Saffron is a spice extracted from the flower of Crocus sativus, also known as “saffron crocus“. Strong purple styles and stigma known as threads are collected and dried for use primarily as a coloring agent and seasoning in food.
For long, Saffron has been the most expensive spice globally by weight. Although there are still doubts about its origin, Saffron is said to come from Iran. However, Mesopotamia and Greece have also been suggested as likely regions of origin for this plant.
Saffron flowers belong to the Iridaceae (Iris) family and include about 80 species found around the world.
Saffron is a plant of small height, from 10 to 25 cm, developed from bulbs. A corm is a tuberous and bulbous structure, 2.5 to 3 cm. in diameter, with coated fibers of whitish and earthy color.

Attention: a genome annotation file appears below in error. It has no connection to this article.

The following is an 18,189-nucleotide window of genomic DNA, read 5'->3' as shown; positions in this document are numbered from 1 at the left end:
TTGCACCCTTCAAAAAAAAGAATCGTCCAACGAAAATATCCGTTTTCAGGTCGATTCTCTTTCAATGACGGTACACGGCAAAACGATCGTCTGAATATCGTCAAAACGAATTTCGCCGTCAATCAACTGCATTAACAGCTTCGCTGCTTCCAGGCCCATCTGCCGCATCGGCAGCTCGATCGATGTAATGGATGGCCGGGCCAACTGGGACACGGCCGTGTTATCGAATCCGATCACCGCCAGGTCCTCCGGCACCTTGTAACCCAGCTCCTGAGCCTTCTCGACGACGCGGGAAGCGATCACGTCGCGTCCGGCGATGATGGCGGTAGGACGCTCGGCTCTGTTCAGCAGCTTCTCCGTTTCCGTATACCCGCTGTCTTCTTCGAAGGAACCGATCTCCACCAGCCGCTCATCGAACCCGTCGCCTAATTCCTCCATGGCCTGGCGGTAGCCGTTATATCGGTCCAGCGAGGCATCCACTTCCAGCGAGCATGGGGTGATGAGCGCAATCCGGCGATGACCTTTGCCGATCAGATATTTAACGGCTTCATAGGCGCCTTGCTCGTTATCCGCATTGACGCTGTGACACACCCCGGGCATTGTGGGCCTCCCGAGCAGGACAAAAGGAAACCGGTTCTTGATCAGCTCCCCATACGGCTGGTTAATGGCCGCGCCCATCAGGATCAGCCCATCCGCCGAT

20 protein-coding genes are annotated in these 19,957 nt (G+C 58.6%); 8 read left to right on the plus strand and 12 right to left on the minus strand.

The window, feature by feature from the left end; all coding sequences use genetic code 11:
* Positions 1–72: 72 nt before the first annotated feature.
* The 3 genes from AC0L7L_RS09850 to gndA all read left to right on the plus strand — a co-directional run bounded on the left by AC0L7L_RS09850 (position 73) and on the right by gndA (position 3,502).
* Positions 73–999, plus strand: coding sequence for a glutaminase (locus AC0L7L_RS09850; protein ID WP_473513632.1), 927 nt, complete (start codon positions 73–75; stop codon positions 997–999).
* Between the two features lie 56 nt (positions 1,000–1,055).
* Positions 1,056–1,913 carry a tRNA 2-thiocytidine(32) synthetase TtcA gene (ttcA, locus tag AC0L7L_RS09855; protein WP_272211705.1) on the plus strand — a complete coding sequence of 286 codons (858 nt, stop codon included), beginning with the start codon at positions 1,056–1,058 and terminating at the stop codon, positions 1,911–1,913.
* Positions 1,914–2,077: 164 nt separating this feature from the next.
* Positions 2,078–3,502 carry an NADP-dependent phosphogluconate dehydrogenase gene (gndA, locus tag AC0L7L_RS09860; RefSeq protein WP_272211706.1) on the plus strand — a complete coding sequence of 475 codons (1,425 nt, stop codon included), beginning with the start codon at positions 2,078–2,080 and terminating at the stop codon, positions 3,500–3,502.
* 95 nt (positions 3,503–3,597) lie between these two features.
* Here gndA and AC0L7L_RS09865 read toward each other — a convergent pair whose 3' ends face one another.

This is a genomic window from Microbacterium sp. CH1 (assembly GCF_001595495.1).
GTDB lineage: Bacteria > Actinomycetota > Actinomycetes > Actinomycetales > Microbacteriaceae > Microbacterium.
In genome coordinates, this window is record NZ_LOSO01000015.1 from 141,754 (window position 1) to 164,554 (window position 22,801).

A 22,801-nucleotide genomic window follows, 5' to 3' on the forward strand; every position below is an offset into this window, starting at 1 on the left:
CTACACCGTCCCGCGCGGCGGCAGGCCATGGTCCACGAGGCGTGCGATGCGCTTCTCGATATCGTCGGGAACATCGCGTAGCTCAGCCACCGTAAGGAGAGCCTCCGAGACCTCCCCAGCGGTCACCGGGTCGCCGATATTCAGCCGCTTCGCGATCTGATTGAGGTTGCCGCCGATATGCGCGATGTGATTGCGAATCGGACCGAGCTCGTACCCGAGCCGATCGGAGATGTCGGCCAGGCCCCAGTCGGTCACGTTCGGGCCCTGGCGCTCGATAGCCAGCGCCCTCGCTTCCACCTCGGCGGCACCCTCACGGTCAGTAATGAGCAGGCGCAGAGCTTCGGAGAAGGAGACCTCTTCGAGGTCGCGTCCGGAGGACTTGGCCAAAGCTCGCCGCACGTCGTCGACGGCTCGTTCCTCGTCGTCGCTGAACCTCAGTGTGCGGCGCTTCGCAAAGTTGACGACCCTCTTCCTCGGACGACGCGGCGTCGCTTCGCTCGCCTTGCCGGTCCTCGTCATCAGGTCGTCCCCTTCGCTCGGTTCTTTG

The saffron flower is single and terminal, purple, and comprises 6 petals, 3 stamens, and a style that ends with 3 orange-red stigmas. Unlike other blossoms of the same genus, saffron blossoms do not close overnight.
Saffron flowers typically appear in September/October and are only open for 2 to 3 days. After flowering, the plant’s leaves appear in late winter or autumn and persist until spring. Its leaves are marked by a white longitudinal line in the middle.